What is corporate social responsibility?

Corporate social responsibility (CSR) is a company’s initiative to integrate charitable and environmentally sustainable practices into its culture. CSR stems from the idea that companies can increase their profits and make the world a better place at the same time. Though CSR is voluntary, societal pressure has impacted big corporations to incorporate CSR into their business models and brand.

Some examples of CSR include:

  • philanthropic contributions to charity organizations and human welfare,
  • integrating sustainable energy or sustainable food sources,
  • incorporating volunteer opportunities for people,
  • reducing waste and environmental impact, and
  • creating more efficient manufacturing operations.

Why should HR leaders care about corporate social responsibility?

Organizations that incorporate CSR into their mission can:

  • nurture unity between employees under a good cause;
  • boost their brand;
  • increase customers and sales;
  • add a competitive edge;
  • improve talent acquisition; and
  • give people more purpose at work, thereby boosting engagement and retention.

What can HR leaders do to promote corporate social responsibility?

HR leaders play a unique role in carrying out CSR programming. Here are a few ways HR can contribute:

  • Choosing a strategy. HR leaders can collaborate with executives and PR to identify which approach simultaneously benefits their company and enhances talent management. SHRM outlines three different CSR methodologies to implement: (1) The values-based approach, which Clif bar and Ben and Jerry’s use, is common among smaller businesses in which the founder’s ideals determine the company ethos; (2) Companies use the strategic approach to restructure their business model and strengthen their brand. Lego’s commitment to donating legos to 1.5 million children in need and reducing its box size by 14% is strategic. As an oil and natural gas provider and chemical manufacturer, ExxonMobil has revamped its business model, using the defensive method, to ensure that they transparently integrate as environmentally and socially sustainable practices as possible.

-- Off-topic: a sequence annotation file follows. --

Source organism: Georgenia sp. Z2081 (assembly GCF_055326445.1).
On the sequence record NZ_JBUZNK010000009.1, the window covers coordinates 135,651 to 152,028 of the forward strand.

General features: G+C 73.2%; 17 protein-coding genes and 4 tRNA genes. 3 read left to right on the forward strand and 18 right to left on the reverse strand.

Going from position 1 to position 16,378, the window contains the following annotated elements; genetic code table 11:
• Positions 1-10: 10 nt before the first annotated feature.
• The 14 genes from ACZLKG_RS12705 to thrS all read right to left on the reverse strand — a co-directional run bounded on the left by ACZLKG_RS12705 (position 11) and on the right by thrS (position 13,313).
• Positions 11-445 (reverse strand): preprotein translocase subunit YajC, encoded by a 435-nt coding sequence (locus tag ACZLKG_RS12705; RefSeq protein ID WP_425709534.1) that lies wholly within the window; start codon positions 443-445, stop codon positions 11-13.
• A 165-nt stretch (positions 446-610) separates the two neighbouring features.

• Partnering with external organizations. After defining their CSR missions and goals, HR leaders reach out to NGOs to build partnerships. Company employees and NGOs can cooperate to further common goals related to social and environmental responsibility.
  • Seamlessly integrating CSR with HRM. To connect daily work with doing good for the people and the planet, interweave CSR with HR management processes. For example, by offering qualified people the opportunity to volunteer for a short period with disadvantaged populations in developing countries, people realize the importance of their work.

How can promoting corporate social responsibility improve company culture?

Bringing more purpose and meaning to people’s jobs can enrich the employee experience. Through CSR, organizations enable people to make money while also making the world a better place. In turn, this can fuel greater meaning, motivation, and engagement, three fundamentals of a thriving company culture.